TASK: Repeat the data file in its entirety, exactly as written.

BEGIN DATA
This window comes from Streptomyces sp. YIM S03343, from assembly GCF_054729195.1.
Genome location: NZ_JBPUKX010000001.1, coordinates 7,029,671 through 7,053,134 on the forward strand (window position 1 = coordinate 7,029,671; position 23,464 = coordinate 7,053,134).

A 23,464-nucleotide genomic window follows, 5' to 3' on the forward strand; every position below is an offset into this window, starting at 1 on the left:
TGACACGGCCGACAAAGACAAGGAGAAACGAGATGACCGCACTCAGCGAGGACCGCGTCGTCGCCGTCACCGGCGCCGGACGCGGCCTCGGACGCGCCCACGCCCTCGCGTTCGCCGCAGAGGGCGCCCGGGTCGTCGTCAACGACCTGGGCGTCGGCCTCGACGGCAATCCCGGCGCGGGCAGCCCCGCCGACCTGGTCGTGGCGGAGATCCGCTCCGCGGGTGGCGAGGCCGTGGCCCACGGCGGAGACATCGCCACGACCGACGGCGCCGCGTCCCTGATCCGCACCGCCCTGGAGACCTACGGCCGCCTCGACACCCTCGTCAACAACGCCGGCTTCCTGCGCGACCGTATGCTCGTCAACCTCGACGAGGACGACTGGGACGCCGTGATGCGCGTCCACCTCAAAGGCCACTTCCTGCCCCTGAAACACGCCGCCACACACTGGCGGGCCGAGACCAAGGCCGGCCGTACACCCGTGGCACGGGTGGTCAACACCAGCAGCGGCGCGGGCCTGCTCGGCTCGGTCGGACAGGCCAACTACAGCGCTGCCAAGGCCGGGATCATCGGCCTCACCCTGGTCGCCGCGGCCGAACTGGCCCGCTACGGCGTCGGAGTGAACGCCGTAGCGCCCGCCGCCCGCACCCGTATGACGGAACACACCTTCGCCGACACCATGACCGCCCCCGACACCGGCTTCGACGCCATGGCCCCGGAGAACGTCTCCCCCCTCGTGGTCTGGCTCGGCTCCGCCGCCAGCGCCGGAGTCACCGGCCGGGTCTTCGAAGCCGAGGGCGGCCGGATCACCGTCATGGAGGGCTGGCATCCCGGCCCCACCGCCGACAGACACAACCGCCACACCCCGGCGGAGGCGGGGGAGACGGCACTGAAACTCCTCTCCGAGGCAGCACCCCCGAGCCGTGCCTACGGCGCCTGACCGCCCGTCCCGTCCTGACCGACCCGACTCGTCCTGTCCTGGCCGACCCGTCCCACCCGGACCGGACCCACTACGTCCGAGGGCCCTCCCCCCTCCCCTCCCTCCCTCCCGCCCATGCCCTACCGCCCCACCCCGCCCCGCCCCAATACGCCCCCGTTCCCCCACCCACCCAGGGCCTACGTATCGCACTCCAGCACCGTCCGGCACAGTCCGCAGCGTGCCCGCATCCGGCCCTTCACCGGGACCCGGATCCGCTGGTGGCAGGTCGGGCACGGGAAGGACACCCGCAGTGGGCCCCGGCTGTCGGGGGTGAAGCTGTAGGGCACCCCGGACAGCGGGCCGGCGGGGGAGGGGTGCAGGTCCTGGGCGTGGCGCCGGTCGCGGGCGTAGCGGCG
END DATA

This window comes from Streptomyces sp. YIM S03343, from assembly GCF_054729195.1.
Genome location: NZ_JBPUKX010000001.1, coordinates 7,029,671 through 7,053,134 on the forward strand (window position 1 = coordinate 7,029,671; position 23,464 = coordinate 7,053,134).

A 23,464-nucleotide genomic window follows, 5' to 3' on the forward strand; every position below is an offset into this window, starting at 1 on the left:
TGACACGGCCGACAAAGACAAGGAGAAACGAGATGACCGCACTCAGCGAGGACCGCGTCGTCGCCGTCACCGGCGCCGGACGCGGCCTCGGACGCGCCCACGCCCTCGCGTTCGCCGCAGAGGGCGCCCGGGTCGTCGTCAACGACCTGGGCGTCGGCCTCGACGGCAATCCCGGCGCGGGCAGCCCCGCCGACCTGGTCGTGGCGGAGATCCGCTCCGCGGGTGGCGAGGCCGTGGCCCACGGCGGAGACATCGCCACGACCGACGGCGCCGCGTCCCTGATCCGCACCGCCCTGGAGACCTACGGCCGCCTCGACACCCTCGTCAACAACGCCGGCTTCCTGCGCGACCGTATGCTCGTCAACCTCGACGAGGACGACTGGGACGCCGTGATGCGCGTCCACCTCAAAGGCCACTTCCTGCCCCTGAAACACGCCGCCACACACTGGCGGGCCGAGACCAAGGCCGGCCGTACACCCGTGGCACGGGTGGTCAACACCAGCAGCGGCGCGGGCCTGCTCGGCTCGGTCGGACAGGCCAACTACAGCGCTGCCAAGGCCGGGATCATCGGCCTCACCCTGGTCGCCGCGGCCGAACTGGCCCGCTACGGCGTCGGAGTGAACGCCGTAGCGCCCGCCGCCCGCACCCGTATGACGGAACACACCTTCGCCGACACCATGACCGCCCCCGACACCGGCTTCGACGCCATGGCCCCGGAGAACGTCTCCCCCCTCGTGGTCTGGCTCGGCTCCGCCGCCAGCGCCGGAGTCACCGGCCGGGTCTTCGAAGCCGAGGGCGGCCGGATCACCGTCATGGAGGGCTGGCATCCCGGCCCCACCGCCGACAGACACAACCGCCACACCCCGGCGGAGGCGGGGGAGACGGCACTGAAACTCCTCTCCGAGGCAGCACCCCCGAGCCGTGCCTACGGCGCCTGACCGCCCGTCCCGTCCTGACCGACCCGACTCGTCCTGTCCTGGCCGACCCGTCCCACCCGGACCGGACCCACTACGTCCGAGGGCCCTCCCCCCTCCCCTCCCTCCCTCCCGCCCATGCCCTACCGCCCCACCCCGCCCCGCCCCAATACGCCCCCGTTCCCCCACCCACCCAGGGCCTACGTATCGCACTCCAGCACCGTCCGGCACAGTCCGCAGCGTGCCCGCATCCGGCCCTTCACCGGGACCCGGATCCGCTGGTGGCAGGTCGGGCACGGGAAGGACACCCGCAGTGGGCCCCGGCTGTCGGGGGTGAAGCTGTAGGGCACCCCGGACAGCGGGCCGGCGGGGGAGGGGTGCAGGTCCTGGGCGTGGCGCCGGTCGCGGGCGTAGCGGCG